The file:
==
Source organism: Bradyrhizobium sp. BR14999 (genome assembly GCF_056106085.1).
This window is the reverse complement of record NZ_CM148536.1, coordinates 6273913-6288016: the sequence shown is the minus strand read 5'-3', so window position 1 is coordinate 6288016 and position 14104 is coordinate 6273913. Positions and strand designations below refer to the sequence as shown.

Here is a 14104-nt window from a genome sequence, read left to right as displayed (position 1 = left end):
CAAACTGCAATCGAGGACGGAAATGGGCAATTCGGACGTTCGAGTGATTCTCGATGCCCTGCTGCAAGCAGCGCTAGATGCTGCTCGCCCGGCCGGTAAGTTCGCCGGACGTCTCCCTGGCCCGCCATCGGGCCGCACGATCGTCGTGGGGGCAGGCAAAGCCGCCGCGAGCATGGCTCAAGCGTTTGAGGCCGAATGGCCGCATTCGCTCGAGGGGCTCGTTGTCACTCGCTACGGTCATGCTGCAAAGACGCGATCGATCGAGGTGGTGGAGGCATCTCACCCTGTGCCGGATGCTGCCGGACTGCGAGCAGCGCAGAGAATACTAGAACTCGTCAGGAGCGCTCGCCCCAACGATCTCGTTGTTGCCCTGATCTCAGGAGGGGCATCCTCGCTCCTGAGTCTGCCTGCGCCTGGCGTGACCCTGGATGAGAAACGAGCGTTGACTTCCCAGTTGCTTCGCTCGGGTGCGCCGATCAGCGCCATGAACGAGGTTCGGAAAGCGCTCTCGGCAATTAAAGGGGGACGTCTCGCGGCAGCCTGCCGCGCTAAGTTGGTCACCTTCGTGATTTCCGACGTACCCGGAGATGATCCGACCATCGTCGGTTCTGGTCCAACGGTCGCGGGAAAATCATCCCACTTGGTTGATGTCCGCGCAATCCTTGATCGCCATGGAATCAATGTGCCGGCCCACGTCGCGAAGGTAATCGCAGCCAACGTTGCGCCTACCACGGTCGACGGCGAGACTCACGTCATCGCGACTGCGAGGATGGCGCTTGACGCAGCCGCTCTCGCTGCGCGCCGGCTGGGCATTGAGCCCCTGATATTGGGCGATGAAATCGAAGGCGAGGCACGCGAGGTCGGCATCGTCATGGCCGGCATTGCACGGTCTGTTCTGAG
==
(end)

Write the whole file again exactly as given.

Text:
Source organism: Bradyrhizobium sp. BR14999 (genome assembly GCF_056106085.1).
This window is the reverse complement of record NZ_CM148536.1, coordinates 6273913-6288016: the sequence shown is the minus strand read 5'-3', so window position 1 is coordinate 6288016 and position 14104 is coordinate 6273913. Positions and strand designations below refer to the sequence as shown.

Here is a 14104-nt window from a genome sequence, read left to right as displayed (position 1 = left end):
CAAACTGCAATCGAGGACGGAAATGGGCAATTCGGACGTTCGAGTGATTCTCGATGCCCTGCTGCAAGCAGCGCTAGATGCTGCTCGCCCGGCCGGTAAGTTCGCCGGACGTCTCCCTGGCCCGCCATCGGGCCGCACGATCGTCGTGGGGGCAGGCAAAGCCGCCGCGAGCATGGCTCAAGCGTTTGAGGCCGAATGGCCGCATTCGCTCGAGGGGCTCGTTGTCACTCGCTACGGTCATGCTGCAAAGACGCGATCGATCGAGGTGGTGGAGGCATCTCACCCTGTGCCGGATGCTGCCGGACTGCGAGCAGCGCAGAGAATACTAGAACTCGTCAGGAGCGCTCGCCCCAACGATCTCGTTGTTGCCCTGATCTCAGGAGGGGCATCCTCGCTCCTGAGTCTGCCTGCGCCTGGCGTGACCCTGGATGAGAAACGAGCGTTGACTTCCCAGTTGCTTCGCTCGGGTGCGCCGATCAGCGCCATGAACGAGGTTCGGAAAGCGCTCTCGGCAATTAAAGGGGGACGTCTCGCGGCAGCCTGCCGCGCTAAGTTGGTCACCTTCGTGATTTCCGACGTACCCGGAGATGATCCGACCATCGTCGGTTCTGGTCCAACGGTCGCGGGAAAATCATCCCACTTGGTTGATGTCCGCGCAATCCTTGATCGCCATGGAATCAATGTGCCGGCCCACGTCGCGAAGGTAATCGCAGCCAACGTTGCGCCTACCACGGTCGACGGCGAGACTCACGTCATCGCGACTGCGAGGATGGCGCTTGACGCAGCCGCTCTCGCTGCGCGCCGGCTGGGCATTGAGCCCCTGATATTGGGCGATGAAATCGAAGGCGAGGCACGCGAGGTCGGCATCGTCATGGCCGGCATTGCACGGTCTGTTCTGAG